The Duchess of Sussex was clear about the power young girls have in the modern world, and how they are already, and can continue to use their voices for change.
Meghan Markle joined speakers including Michelle Obama, Hillary Clinton, Sheryl Sandberg Priyanka Chopra Jones and Jameela Jamil at the United Nations Foundation's 2020 Girl Up Leadership Summit, which took place virtually. In her speech, she praised young women for the ways that they have enacted change around the world, and encouraged them to continue.
"It's such a joy to speak to you today," she opens, "to young women who aren't just poised to change the world, but who have already begun changing the world."
She goes on to emphasise the power of young women, something they can often feel they lack in society:
"I want to share something with you," she says. "It’s that those in the halls and corridors and places of power—from lawmakers and world leaders to executives—all of those people, they depend on you more than you will ever depend on them. And here’s the thing: They know this.
"They know that all of you, at a younger age than any modern comparison, are setting the tone for an equitable humanity. Not figuratively, literally. This is a humanity that desperately needs you. To push it—to push us—forcefully in a more inclusive, more just, and more empathetic direction. To not only frame the debate, but be in charge of the debate—on racial justice, gender, climate change, mental health and well-being, on civic engagement, on public service, on so much more. That’s the work you’re already out there doing."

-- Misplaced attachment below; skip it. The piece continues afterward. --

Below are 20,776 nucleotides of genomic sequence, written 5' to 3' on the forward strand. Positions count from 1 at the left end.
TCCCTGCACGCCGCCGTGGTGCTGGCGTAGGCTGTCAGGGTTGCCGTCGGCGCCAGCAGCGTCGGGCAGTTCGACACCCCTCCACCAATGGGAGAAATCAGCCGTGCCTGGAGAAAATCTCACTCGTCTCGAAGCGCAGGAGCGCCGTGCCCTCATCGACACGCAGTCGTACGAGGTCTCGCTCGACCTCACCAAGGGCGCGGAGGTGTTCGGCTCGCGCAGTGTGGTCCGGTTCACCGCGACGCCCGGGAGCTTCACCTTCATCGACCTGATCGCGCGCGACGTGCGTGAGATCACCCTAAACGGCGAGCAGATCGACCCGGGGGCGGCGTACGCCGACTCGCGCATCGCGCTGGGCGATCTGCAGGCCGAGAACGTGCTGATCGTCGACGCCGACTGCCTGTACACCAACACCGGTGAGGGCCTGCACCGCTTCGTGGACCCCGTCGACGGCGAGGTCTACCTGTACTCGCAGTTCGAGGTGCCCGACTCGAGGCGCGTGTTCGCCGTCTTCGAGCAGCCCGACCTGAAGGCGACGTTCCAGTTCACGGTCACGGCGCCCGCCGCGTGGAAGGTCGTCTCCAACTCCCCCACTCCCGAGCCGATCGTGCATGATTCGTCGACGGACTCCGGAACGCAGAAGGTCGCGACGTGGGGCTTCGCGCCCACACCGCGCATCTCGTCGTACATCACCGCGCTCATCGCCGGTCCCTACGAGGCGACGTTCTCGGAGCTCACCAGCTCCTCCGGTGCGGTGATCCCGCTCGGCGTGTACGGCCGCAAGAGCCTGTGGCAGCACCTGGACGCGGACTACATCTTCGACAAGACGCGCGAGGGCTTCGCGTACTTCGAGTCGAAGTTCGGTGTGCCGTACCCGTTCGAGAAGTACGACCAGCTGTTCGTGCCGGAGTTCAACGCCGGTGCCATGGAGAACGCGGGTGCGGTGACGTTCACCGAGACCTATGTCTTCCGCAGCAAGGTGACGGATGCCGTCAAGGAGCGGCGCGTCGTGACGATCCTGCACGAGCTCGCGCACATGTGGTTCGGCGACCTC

Meghan goes on to point out the achievements of young girls, including organising Black Lives Matter protests, making films, demanding better mental health resources, and campaigning against gun violence. "You are standing up and demanding to be heard, yes, but you are also demanding to own the conversation."
She acknowledges that the fight for a better world can be hard, saying, "The status quo is easy to excuse, and it's hard to break, but it will pull tightest right before snapping." She notes that women are often dismissed when they challenge society's norms, but she urges girls to "keep challenging, keep pushing".
The Duchess makes the point that our digital world can both accelerate and hinder progress, and the young digital natives she is addressing know that better than anyone. "You understand that our online world has the power to affirm and support as much as it does to harm."
"There will always be negative voices and sometimes those voices can appear to be outsized, and sometimes they can appear to be painfully loud. You can and will use your own voices to drown out the noise. Because that's what it is - just noise. But your voices are those of truth and hope. And your voices can and should be much louder."
She gives the examples of New Zealand prime minister Jacinda Ardern's effective response to the coronavirus crisis, and WNBA star Maya Moore's decision to sit out games since 2019 to free a man who has wrongly served 20 years in prison as just two women who have shown how they can positively affect the lives of others.
Meghan also urges girls not to be afraid to do what they know is right, even when it is not popular, or hasn't been done before. Watch her speech in full here.
Featured image: YouTube
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